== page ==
Unions representing local authority workers are to meet early next month amid concerns that staff could be forced to transfer to the Irish Water utility.

The move comes as the cabinet today considered a referendum to keep water services in public ownership.

Since 2013, water services have been the responsibility of Irish Water, but are delivered by around 3,500 staff in local authorities under 31 Service Level Agreements (SLAs) which are due to continue until 2025.

However, last year the Government announced its intention to create a single water utility by 2021 - four years before the SLAs are due to expire.

This could require local authority personnel to transfer to Irish Water - something set to be resisted by unions.

Although current legislation protects the pay, pensions and conditions of local authority staff if they transfer to Irish Water, it is understood that some local authority employees are choosing to work anywhere but the water division to avoid the risk of being moved out of the public service.

According to today's Fórsa bulletin to its 80,000 members, Minister for Housing, Planning and Local Government Eoghan Murphy wrote to unions last week requesting them to engage with management in a process to replace the current SLA system with a single water utility.

Irish Water has consistently warned that without a simplified, unified  utility, it cannot deliver the required improvements in cost, customer service and efficiency.
The statement concludes that in the interests of clarity, the Minister has asked the parties to now engage in a process to work towards the development of a stable structural and operational framework for the future. 

Fórsa divisional head Peter Nolan tells members that the proposals as they currently stand fall short of the union's requirements.

He says it is of "paramount concern" that legislation would not be used to compulsorily transfer staff to Irish Water, adding that there is currently no detectable desire among staff to transfer to the utility.

Mr Nolan added that the department had outlined its intention to address worker concerns without utilising existing legislation allowing the designation of staff to another entity.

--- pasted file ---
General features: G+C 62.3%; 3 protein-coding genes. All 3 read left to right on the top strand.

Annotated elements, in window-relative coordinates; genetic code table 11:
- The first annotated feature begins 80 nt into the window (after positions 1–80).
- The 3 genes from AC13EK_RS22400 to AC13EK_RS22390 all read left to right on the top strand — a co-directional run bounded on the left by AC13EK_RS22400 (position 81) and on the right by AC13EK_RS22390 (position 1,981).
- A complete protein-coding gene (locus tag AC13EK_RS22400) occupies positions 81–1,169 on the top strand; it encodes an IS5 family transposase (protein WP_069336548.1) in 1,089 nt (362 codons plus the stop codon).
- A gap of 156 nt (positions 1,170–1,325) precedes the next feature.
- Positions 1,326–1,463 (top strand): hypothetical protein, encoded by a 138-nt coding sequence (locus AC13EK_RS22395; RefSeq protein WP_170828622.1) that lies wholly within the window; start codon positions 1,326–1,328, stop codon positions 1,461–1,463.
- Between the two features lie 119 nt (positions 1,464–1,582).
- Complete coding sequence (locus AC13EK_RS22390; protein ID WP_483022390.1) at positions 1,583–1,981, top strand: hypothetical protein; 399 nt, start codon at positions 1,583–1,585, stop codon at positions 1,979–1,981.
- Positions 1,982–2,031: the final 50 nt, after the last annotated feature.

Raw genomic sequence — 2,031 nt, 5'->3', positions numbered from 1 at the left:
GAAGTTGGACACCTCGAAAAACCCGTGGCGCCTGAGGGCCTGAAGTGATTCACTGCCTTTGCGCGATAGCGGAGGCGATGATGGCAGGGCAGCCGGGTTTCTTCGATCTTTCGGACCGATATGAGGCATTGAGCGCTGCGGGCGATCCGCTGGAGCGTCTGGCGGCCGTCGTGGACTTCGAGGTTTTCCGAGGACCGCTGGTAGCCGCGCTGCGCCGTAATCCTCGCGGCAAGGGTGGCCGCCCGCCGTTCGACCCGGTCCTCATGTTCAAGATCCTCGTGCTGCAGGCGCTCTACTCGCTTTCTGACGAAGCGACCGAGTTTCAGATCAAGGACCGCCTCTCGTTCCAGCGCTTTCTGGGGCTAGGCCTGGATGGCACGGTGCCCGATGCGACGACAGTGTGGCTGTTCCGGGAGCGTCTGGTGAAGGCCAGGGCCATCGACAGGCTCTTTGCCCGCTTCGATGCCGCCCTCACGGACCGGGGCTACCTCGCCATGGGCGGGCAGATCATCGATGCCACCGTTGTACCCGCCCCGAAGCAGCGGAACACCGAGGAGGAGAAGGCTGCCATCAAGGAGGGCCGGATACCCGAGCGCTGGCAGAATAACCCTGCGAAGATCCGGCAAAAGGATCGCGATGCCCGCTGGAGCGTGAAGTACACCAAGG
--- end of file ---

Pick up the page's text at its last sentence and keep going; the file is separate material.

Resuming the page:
A recent report by the Workplace Relation Commission confirmed that local authorities were experiencing difficulties in recruiting and retaining staff in their water services divisions amid fears of transfers to Irish Water, which would see them lose their public service status.

In the report, then WRC director general Oonagh Buckley said it was clear that the SLA system delivered many benefits including the effective transition of water service delivery to Irish Water and that the continued involvement of specialist staff with expertise was essential for continuity of service.

However, she noted fears voiced by the Local Government Management Association (LGMA) that uncertainty about the next phase of transformation appears to be causing difficulties in staff retention and recruitment to water and waste services at local government level.

She stated says that additional delay in clarifying the future structure for the delivery of water services could exacerbate this situation, and  increase the risks to the safe and effective delivery of water and waste water serivcse over the medium term.

The WRC report also noted that since Irish Water took over, there have been significant cost reductions, improved incident and management reporting, and a major capital programme has been ramped up.

In its submission to the WRC, the Irish Congress of Trade Unions defended the SLA model, and called for water services to continue to be delivered through direct labour in public service local authorities.

It said forcing staff to transfer to Irish Water would be the equivalent of "conscription", adding that it could facilitate privatisation of water services.

Congress also raised fears that Irish Water would outsource work to contractors rather than using direct labour.

Irish Water told the WRC it was committed to creating a national public water industry workforce with a "core insourced model" for core operational activity, supported by a competent and efficient supply chain for specialist services and delivery of its capital programme.

Irish Water has insisted that there will be no compulsory redundancies, and that it will develop career development opporutnities for staff.

Meanwhile in its WRC submission, the LGMA raised concerns that the transfer could impact on their financial resources - including in relation to pension liabilities.

In a statement to RTÉ, the Department of Housing, Planning and Local Government confirmed that Minister Eoghan Murphy has asked Irish Water management and the relevant unions to engage in a process working towards a stable structural and operational framework for the future. 

The statement acknowledges the work done in the WRC report on transformation of Irish Water. 

It notes that in this context, Irish Water has proposed fully integrating its operations and ending the current operational arrangements for the delivery of water services through service level agreements (SLAs) with local authorities. 

It says the discussions with the parties have advanced on the basis that the current SLAs remain in place until such time as an alternative is agreed.